Customer Acquisition

Do you excel at customer acquisition?
A. No, we don’t know where to start.
B. We can be effective at generating leads, but do not do so consistently.
C. We appreciate that marketing is a ‘numbers game’ and we consistently spend time generating leads.
D. We are good at customer acquisition – proactively and consistently generating and converting leads.
E. We excel at customer acquisition – communicating our value proposition to new customers in targeted segments, building awareness, customising segment specific marketing campaigns, proactively and persistently generating and converting leads. 
[Score:  A=0, B=1, C=2, D=3 and E=4]
Why is this question important?

Successful businesses spend a lot of time thinking about how they can increase revenues and profits.  They’ll typically have many ideas about things they could do, including developing new products, opening up new markets, and launching new sales and marketing campaigns.

Using a strategic approach, such as the Ansoff Matrix, is very useful to screen your options, so that you can narrow these down and choose the ones that best dovetail with your strategy.

 

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Ansoff Matrix

The Ansoff Matrix was first published in the Harvard Business Review in 1957, and has given generations of marketers and business leaders a quick and simple way of thinking about growth.

Also called the Product / Market Expansion Grid, the matrix shows four ways that businesses can grow, and helps people focus on the risks associated with each alternative.

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Market Penetration

Here we market our existing products to our existing customers. This means increasing our revenue by, for example, promoting the product, repositioning the brand, and so on. However, the product is not altered and we do not seek any new customers.

Market penetration seeks to achieve four main objectives:

  • Maintain or increase the market share of current products – this can be achieved by a combination of competitive pricing strategies, advertising, sales promotion and perhaps more resources dedicated to personal selling
  • Secure dominance of growth markets
  • Restructure a mature market by driving out competitors; this would require a much more aggressive promotional campaign, supported by a pricing strategy designed to make the market unattractive for competitors
  • Increase usage by existing customers – for example by introducing loyalty schemes

A market penetration marketing strategy is very much about “business as usual”. The business is focusing on markets and products it knows well. It is likely to have good information on competitors and on customer needs. It is unlikely, therefore, that this strategy will require much investment in new market research.

Market Development

Here we market our existing product range in a new market. This means that the product remains the same, but it is marketed to a new audience. Exporting the product, or marketing it in a new region, are examples of market development.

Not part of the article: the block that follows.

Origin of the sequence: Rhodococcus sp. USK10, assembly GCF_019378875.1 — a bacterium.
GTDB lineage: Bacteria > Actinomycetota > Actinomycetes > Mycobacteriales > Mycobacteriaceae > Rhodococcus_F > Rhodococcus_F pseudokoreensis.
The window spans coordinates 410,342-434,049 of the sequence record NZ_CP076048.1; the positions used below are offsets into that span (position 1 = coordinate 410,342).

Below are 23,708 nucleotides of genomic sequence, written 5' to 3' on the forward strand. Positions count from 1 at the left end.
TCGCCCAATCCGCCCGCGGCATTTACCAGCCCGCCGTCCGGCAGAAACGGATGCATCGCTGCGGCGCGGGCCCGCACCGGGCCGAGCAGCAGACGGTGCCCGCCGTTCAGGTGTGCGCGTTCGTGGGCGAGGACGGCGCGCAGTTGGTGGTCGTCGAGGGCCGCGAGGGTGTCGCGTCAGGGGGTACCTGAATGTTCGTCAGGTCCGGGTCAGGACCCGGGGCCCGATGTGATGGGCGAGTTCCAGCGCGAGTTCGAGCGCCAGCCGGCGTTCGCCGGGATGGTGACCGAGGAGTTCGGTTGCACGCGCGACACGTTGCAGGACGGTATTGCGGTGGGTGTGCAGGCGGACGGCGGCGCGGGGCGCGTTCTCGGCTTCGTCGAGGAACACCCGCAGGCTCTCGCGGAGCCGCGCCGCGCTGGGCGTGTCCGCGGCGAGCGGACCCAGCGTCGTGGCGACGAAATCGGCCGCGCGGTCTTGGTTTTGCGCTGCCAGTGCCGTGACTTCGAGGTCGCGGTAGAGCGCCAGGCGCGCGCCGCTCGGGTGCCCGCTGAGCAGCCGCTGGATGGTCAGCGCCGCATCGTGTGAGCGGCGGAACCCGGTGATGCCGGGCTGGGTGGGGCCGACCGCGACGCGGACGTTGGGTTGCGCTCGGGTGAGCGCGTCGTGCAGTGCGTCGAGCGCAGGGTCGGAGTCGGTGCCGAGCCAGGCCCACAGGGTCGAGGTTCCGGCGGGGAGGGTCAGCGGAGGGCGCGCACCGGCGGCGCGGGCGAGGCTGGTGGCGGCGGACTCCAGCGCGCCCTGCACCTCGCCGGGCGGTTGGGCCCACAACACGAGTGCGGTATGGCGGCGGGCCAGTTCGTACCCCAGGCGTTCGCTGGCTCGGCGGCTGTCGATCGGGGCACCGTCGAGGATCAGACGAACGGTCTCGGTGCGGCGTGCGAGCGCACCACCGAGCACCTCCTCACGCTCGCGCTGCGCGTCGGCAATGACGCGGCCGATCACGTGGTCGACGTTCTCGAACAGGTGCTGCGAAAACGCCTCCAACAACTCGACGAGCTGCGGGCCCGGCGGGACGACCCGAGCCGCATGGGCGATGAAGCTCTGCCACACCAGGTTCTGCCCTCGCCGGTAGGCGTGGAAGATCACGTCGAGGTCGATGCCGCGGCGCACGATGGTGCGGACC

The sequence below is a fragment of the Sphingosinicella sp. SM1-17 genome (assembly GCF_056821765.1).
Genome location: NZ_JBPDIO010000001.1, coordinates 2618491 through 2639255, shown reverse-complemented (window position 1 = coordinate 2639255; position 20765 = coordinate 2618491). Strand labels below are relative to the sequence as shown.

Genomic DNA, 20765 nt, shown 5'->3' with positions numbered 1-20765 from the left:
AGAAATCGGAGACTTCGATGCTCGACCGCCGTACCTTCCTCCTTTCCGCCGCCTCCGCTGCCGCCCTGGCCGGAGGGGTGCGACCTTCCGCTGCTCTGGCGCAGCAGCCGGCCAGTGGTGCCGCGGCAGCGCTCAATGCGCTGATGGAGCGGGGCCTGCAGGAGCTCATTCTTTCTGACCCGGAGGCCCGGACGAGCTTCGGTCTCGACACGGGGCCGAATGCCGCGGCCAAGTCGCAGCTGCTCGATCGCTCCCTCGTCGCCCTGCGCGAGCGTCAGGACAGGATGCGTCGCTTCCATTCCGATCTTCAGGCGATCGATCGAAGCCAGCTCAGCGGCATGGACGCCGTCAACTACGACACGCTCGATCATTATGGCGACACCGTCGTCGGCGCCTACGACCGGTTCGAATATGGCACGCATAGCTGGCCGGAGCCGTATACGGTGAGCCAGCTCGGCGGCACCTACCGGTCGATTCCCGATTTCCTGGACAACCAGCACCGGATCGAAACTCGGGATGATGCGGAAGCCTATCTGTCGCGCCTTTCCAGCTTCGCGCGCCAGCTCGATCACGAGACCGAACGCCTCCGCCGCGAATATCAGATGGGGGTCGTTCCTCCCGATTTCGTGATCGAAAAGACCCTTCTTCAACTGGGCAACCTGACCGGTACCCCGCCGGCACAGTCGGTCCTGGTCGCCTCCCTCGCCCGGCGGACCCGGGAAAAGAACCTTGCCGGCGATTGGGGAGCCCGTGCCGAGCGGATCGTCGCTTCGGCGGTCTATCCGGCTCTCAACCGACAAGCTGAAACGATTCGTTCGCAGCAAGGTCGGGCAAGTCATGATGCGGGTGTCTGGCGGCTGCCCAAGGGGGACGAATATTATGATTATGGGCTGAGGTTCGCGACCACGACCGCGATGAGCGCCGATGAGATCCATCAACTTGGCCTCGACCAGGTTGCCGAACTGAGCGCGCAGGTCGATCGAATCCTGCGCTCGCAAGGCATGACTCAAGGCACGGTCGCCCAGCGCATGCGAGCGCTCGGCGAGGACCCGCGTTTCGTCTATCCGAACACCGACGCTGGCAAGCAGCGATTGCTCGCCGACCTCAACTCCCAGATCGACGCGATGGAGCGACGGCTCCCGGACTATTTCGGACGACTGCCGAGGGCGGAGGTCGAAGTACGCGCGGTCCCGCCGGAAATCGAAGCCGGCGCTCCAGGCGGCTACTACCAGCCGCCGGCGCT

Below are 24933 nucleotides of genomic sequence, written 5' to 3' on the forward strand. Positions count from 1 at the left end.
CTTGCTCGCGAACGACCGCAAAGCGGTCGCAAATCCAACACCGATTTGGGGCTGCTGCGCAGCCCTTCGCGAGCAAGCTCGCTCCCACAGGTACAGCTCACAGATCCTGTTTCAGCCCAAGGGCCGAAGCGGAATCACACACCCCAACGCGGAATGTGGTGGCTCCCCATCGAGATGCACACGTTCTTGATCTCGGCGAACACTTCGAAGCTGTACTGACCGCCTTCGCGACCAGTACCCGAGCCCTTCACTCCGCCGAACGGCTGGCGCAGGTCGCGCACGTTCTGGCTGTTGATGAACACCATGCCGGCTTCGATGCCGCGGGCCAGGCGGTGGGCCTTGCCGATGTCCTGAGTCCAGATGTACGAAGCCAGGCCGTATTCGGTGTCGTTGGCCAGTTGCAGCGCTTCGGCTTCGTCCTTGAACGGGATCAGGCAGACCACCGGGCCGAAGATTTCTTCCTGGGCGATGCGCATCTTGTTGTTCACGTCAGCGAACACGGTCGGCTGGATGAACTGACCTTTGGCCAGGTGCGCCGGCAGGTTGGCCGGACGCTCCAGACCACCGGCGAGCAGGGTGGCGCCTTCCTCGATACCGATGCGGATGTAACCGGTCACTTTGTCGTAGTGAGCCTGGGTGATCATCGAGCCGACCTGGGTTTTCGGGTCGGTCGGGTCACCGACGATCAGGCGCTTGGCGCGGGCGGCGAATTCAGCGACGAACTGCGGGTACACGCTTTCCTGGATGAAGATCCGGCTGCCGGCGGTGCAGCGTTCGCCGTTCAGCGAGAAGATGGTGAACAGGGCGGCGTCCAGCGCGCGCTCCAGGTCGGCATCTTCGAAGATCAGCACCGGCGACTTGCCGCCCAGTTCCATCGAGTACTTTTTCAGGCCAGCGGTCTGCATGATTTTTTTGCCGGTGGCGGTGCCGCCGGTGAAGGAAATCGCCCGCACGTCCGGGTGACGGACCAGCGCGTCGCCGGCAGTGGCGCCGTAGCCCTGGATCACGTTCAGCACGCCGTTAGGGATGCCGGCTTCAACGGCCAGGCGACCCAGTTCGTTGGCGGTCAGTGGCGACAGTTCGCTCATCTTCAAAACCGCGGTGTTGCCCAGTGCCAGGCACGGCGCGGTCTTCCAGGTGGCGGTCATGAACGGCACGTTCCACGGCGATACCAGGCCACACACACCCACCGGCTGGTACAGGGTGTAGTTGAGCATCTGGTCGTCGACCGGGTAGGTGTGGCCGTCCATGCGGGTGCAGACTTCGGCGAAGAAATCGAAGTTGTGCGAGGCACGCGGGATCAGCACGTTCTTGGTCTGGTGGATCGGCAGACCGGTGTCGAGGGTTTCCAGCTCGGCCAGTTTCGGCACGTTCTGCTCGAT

There are many possible ways of approaching this strategy, including:

  • New geographical markets; for example exporting the product to a new country
  • New product dimensions or packaging: for example
  • New distribution channels
  • Different pricing policies to attract different customers or create new market segments

Product Development

Product development is the name given to a growth strategy where a business aims to introduce new products into existing markets. This strategy may require the development of new competencies and requires the business to develop modified products which can appeal to existing markets.

This is a new product to be marketed to our existing customers.  Here we develop and innovate new product offerings to replace existing ones.  Such products are then marketed to our existing customers.

Diversification

Diversification is the name given to the growth strategy where a business markets new products in new markets.

This is where we market completely new products to new customers.  There are two types of diversification, namely related and unrelated diversification.  Related diversification means that we remain in a market or industry with which we are familiar.

This is an inherently more risk strategy because the business is moving into markets in which it has little or no experience.

For a business to adopt a diversification strategy, therefore, it must have a clear idea about what it expects to gain from the strategy and an honest assessment of the risks.

Modified Ansoff Matrix

Some analysts use a nine-box grid for a more sophisticated analysis. This adds “modified” products between existing and new ones and “expanded” markets between existing and new ones.

This is useful as it shows the difference between product extension and true product development, and also between market expansion and venturing into genuinely new markets – see below.

A word of caution – the three “modified options” (in green) involve trying to do two things at once without the one benefit of a true diversification strategy (escaping a downturn in one product market).

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